BUT FIRST
WHAT IS MINDFULNESS?

The term ‘mindfulness’ refers to the ability to be present to immediate experience, without the distorting effects of emotional reactivity. A mindful state of consciousness is one that is both present and aware, with the attitude of acceptance towards experience, even if what is transpiring is unwelcome, unwanted or unplanned. There is now a significant body of evidence demonstrating the significant psychological and interpersonal benefits of mindfulness.

Mindfulness training has been shown to increase focus, reduce defensiveness, to improve mental health, and to enhance interpersonal empathy; all of which creates measurable benefits associated with decision-making and people skills. According to The Mental Health Foundation (2010), people who are more mindful are less likely to experience psychological distress including depression & anxiety. They are less neurotic, more extroverted & report greater wellbeing & life satisfaction.

Mindfulness Resources #1:
Learning To Belly Breathe

Most of people are unaware that the breath is one of their most important real-time stress reduction resources.  The capacity to belly breathe during stressful situations often means the difference between responding well and losing our control. The following excerpt from an article by Andrew Ramsden explains…

“We all breathe, but not many of us do it well”, says Cameron Aggs, Clinical Psychologist and Mindfulness Training Specialist. “Most of us expand our chest, rather than our diaphragm when we breathe in. This reduces the oxygen intake to the brain and is associated with the fight-flight reflex, as opposed to the relaxation response,” he explains. “Alternatively, slow belly breaths increase oxygen to the brain and body and bring an array of health benefits as well as helping to alleviate anxiety.”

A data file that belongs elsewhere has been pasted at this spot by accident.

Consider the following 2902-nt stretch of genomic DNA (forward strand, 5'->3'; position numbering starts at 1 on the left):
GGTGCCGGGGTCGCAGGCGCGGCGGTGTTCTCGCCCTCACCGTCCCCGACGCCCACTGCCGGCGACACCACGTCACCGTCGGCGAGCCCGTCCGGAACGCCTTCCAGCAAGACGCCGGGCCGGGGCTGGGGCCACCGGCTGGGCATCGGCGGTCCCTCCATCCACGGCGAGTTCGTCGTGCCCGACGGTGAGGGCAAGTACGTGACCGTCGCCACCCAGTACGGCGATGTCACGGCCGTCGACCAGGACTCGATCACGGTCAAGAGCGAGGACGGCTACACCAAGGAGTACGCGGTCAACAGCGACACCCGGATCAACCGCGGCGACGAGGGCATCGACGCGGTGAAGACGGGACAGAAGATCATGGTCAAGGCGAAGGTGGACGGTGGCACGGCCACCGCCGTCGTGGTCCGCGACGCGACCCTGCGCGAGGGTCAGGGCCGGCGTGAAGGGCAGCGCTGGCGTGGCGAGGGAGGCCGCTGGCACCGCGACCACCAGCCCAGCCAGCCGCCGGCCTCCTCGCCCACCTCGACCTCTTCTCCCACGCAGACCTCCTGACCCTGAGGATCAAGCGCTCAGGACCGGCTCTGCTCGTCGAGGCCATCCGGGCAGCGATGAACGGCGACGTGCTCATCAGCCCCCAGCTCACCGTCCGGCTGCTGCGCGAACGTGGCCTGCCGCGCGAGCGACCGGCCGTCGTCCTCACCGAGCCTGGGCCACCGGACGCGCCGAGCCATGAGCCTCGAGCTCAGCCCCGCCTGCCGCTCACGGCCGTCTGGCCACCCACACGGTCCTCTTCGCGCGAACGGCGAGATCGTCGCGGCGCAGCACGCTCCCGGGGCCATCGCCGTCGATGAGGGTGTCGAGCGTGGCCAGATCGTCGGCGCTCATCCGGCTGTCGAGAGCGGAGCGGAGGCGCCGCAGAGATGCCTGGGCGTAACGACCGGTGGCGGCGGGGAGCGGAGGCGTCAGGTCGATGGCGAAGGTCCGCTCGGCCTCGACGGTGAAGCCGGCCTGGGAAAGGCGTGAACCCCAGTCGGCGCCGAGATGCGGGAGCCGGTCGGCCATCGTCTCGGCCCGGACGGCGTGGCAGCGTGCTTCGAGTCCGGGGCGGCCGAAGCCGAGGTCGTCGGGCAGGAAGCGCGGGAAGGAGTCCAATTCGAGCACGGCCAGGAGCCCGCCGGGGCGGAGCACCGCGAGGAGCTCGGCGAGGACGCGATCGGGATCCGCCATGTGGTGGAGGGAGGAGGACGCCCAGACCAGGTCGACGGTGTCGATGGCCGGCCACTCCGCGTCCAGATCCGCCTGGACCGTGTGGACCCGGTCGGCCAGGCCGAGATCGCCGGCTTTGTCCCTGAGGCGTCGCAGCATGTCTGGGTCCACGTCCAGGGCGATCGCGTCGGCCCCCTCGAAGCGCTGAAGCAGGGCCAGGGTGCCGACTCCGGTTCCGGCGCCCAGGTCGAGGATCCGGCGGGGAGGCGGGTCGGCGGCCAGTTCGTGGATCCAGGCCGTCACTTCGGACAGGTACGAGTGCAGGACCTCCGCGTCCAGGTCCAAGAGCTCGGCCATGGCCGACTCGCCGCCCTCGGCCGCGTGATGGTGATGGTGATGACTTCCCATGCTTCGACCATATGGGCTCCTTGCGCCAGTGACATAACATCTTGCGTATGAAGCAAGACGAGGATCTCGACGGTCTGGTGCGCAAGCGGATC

Mindfulness Resources #2:
The 4-Breaths Technique

The 4-breaths technique is a great way to immediately enter into a mindful state of consciousness. It combines a motor movement of the thumb and fingers to help your brain stay focused for the duration of a 4-breath window. The trick is to breathe slowly. You want your belly to expand and to move outwards.

What makes the 4-breaths so great is that is that you can do this anywhere, anytime. You can do this when you first wake up, before you eat your meals, at the traffic lights, and especially in the shower.  Practice this 4-5 times a day. You don’t have to go to the mountain to enjoy more mindfulness and less stress. Peace of mind is as close as your next round of 4 long, slow, deep breaths in.

Tips for learning how to belly breathe

1

Before going to sleep at night: Set your phone for a 3-minutes. Lie on your back with both hands on your belly. You will notice it is much easier to belly breathe in this position.

2

Two hands technique: Place one hand on your belly and one hand on your chest. Notice your breathing. Which hand is moving most? When you are ready, push the belly out as you breathe in.

3

Balloon technique: Once again place both hands on your belly. Begin to slow your breathing down. Make your breaths long and slow. Imagine there is a balloon in your belly that is filling up as you breathe in. The shoulders stay relaxed.